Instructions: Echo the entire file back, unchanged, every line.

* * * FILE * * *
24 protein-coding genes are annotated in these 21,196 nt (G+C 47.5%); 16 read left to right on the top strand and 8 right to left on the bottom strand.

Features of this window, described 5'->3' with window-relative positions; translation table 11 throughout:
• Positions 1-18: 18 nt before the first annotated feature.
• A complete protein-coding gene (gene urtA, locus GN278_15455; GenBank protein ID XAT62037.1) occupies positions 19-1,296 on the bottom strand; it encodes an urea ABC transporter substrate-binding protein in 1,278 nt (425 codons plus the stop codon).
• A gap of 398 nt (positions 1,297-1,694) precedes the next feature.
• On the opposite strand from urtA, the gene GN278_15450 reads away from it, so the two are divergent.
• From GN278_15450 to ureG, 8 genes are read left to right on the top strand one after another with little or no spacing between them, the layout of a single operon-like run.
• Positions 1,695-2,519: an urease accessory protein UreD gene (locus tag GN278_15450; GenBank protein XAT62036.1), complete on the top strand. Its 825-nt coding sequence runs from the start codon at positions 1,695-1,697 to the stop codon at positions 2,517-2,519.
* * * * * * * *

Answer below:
24 protein-coding genes are annotated in these 21,196 nt (G+C 47.5%); 16 read left to right on the top strand and 8 right to left on the bottom strand.

Features of this window, described 5'->3' with window-relative positions; translation table 11 throughout:
• Positions 1-18: 18 nt before the first annotated feature.
• A complete protein-coding gene (gene urtA, locus GN278_15455; GenBank protein ID XAT62037.1) occupies positions 19-1,296 on the bottom strand; it encodes an urea ABC transporter substrate-binding protein in 1,278 nt (425 codons plus the stop codon).
• A gap of 398 nt (positions 1,297-1,694) precedes the next feature.
• On the opposite strand from urtA, the gene GN278_15450 reads away from it, so the two are divergent.
• From GN278_15450 to ureG, 8 genes are read left to right on the top strand one after another with little or no spacing between them, the layout of a single operon-like run.
• Positions 1,695-2,519: an urease accessory protein UreD gene (locus tag GN278_15450; GenBank protein XAT62036.1), complete on the top strand. Its 825-nt coding sequence runs from the start codon at positions 1,695-1,697 to the stop codon at positions 2,517-2,519.